Five top tips for presenting

Some people are completely at home standing up in front of an audience to make a presentation.

Chances are, that’s not you. But getting from terrified to tremendous isn’t a hard ask.

Whether you’re in a corporate, a consultancy or starting out in your own business, you’re likely to find yourself up in front of an audience. Here’s how to hit the right notes, no matter what your experience.

1. You’re the focus, but you’re not the focus.

Yes, you’re in front of an audience and all eyes are on you. But that doesn’t mean that all brains are on you, too. Don’t let a hundred pairs of expectant eyes make you nervous or throw you off your game; remember that people’s attention spans are typically pretty short. Most of your audience – no matter how engaging your presentation – will at some point be thinking about what they’re going to cook for dinner tonight. You might be the main attraction, but don’t let the pressure get to you.

2. Short is better than long.

See above, about short attention spans. Try to cull your material and keep it brief. Stick to the basics. Your audience should be able to recall 95 percent of what you said, so ideally pick one main argument and two smaller, related ones that circle back to the main point. Don’t bite off more than you can chew – and this will make it easier at the end when it comes to question time. Got 30 minutes for your presentation? Keep it to 25. Bonus: the organisers will love you when they’re (inevitably) running late.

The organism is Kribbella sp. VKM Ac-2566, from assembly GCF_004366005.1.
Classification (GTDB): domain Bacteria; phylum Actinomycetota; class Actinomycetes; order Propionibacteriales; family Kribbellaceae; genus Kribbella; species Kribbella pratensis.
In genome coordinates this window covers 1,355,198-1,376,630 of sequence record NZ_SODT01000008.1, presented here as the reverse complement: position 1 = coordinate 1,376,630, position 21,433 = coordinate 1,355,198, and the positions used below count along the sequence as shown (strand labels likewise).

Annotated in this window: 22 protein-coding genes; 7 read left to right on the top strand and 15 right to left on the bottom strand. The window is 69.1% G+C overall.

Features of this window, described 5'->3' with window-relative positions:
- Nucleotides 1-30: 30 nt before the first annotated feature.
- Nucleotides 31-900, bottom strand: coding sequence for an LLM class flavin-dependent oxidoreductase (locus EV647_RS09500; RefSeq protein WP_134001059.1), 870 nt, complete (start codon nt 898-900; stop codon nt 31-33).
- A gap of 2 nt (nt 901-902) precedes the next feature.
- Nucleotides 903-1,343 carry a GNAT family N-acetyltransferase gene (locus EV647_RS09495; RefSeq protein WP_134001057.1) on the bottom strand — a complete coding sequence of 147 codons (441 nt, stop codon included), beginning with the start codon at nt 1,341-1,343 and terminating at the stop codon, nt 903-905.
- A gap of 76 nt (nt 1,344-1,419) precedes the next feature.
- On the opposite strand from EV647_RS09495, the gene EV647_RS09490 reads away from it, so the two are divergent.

3. Slow down.

Rushing through material and tripping over words is the biggest faux pas people make when giving presentations. You’ve got plenty of time to get through everything (if you followed tip #2, that is). Your audience is trying to follow along, so help them do just that. Slowing down also lets you put emphasis on words – watch how newsreaders (or telly evangelists!) use cadence, varying tone and rhythm to get their points across and engage the audience.

4. This one time…

Anecdotes are great not just for capturing your audience but also for increasing recall. How many of us have sat through presentations where we couldn’t remember stats, figures and concepts – but the speaker’s anecdote is still with us? Humour is a bonus, but not a must – particularly if the content is serious.

5. Stay classy.

As above, anecdotes are great and humour is fine, but remember to keep it clean. And if Q&A time is included and thorny questions come your way, remember reputation is everything – thank the person for their input and keep to the high ground.